When we first launched our project we knew we were embarking on a bold and exciting quest to reclaim the country's historic place names from the widespread tendency to snigger and smirk. It was clear that, for some reason, people believed that names like Twatt and Shitterton were rude. This mistake was as damaging as it was infantile, and simply had to be challenged.
But we had no idea how monumental our task would be. The support we have received has been both heartening and inspiring. It is clear that many people wish to support us, realising that there is nothing whatever rude about Little Cocklick, Cum Cum Hill or Pulham Down. We started to believe that a day will come when we will all respect our varied cultural heritage, and that so-called "rude" place names will bind us together in a future of peace and global brotherhood.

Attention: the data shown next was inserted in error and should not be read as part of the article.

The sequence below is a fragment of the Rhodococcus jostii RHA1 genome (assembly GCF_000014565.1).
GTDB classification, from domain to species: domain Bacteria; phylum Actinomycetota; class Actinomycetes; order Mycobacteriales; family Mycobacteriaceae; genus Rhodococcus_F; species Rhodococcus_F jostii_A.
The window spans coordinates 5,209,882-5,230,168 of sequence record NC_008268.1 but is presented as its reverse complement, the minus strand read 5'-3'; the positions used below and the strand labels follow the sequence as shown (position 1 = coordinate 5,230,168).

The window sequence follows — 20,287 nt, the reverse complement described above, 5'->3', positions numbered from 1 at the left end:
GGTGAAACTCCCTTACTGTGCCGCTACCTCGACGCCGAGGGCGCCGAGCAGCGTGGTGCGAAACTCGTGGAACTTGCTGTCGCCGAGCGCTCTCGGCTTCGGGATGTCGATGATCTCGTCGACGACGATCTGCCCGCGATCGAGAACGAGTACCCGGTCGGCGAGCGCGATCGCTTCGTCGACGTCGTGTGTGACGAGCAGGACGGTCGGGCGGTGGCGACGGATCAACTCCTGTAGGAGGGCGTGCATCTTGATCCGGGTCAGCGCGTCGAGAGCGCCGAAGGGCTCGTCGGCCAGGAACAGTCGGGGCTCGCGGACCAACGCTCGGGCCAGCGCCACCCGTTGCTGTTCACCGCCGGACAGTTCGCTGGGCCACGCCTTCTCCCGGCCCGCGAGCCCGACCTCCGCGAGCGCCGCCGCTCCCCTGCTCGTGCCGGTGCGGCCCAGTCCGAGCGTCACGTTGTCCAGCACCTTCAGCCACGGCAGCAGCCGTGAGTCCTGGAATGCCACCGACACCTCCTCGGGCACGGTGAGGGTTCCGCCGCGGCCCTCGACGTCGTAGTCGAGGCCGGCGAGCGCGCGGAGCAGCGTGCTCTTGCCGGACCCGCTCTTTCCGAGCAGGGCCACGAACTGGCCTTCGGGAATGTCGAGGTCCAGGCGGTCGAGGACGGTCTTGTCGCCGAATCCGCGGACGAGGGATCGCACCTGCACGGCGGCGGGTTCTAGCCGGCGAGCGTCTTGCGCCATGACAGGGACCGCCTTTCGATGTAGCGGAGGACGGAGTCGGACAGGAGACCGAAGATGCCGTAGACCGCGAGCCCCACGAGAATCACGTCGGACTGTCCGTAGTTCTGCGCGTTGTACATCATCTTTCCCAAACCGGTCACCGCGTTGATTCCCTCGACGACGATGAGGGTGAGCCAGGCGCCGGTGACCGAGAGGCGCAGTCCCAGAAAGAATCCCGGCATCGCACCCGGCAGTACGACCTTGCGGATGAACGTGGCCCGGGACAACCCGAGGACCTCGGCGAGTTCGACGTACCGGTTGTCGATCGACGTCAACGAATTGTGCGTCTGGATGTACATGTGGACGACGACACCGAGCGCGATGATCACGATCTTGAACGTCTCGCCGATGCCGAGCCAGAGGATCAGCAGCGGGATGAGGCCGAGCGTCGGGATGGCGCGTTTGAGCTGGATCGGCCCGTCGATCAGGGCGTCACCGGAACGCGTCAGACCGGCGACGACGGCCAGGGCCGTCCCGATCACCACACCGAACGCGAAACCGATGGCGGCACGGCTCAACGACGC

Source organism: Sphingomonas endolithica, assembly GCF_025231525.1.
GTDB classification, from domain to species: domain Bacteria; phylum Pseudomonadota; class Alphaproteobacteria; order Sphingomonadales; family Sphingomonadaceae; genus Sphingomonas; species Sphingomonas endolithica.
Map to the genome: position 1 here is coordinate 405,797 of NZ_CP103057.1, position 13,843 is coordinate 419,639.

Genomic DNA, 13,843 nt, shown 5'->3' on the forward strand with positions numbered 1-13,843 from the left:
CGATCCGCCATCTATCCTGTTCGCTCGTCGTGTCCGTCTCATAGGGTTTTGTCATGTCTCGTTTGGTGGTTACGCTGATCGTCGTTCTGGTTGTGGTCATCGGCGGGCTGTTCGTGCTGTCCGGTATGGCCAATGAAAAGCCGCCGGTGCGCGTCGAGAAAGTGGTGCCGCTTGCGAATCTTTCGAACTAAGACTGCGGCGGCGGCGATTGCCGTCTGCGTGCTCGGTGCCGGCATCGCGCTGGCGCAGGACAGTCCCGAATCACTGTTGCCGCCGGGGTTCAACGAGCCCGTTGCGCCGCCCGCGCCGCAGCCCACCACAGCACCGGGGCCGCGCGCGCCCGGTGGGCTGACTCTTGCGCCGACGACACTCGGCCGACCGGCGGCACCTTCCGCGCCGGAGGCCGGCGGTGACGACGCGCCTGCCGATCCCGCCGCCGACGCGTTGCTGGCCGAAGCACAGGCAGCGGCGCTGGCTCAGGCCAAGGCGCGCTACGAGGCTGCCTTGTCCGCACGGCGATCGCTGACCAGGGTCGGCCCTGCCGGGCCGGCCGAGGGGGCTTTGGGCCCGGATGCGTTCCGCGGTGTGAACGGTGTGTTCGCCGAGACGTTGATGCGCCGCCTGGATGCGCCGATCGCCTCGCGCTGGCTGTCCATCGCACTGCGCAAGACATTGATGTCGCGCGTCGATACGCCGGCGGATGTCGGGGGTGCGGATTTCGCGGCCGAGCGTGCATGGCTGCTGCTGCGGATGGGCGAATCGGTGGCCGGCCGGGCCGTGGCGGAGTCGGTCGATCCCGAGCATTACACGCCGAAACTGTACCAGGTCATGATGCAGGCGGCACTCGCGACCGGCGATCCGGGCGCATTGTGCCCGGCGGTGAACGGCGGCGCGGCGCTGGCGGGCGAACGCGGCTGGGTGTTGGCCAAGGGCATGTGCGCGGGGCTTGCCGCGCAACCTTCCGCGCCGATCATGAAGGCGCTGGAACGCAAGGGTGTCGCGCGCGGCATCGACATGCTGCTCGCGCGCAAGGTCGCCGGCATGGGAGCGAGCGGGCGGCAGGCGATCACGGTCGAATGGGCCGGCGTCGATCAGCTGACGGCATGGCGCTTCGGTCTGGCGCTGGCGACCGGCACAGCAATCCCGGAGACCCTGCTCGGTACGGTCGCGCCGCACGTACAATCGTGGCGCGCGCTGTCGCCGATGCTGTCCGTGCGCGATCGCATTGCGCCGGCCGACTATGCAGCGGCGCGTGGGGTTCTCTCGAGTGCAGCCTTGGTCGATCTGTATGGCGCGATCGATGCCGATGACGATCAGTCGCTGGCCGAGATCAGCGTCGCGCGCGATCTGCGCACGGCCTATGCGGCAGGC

But it is also clear that we are not always getting through. Some people have even suggested that our work is, in fact, intended to promote rudeness, somehow ironically revelling in the very phenomenon that we are working so hard to challenge. We won't dignify this view with a rebuttal. However, it strikes us that the people who claim this are projecting their own guilty feelings on to us in order to avoid examining their own actions.
So welcome to this uplifting tour around our land, finding beauty and joy wherever we go. We are convinced that it will make it clear that there is nothing to chortle about.
Extracted from 'Rude UK: 100 Newly Exposed British Back Passages, Streets and Towns' by Rob Bailey and Ed Hurst, published by Boxtree, 10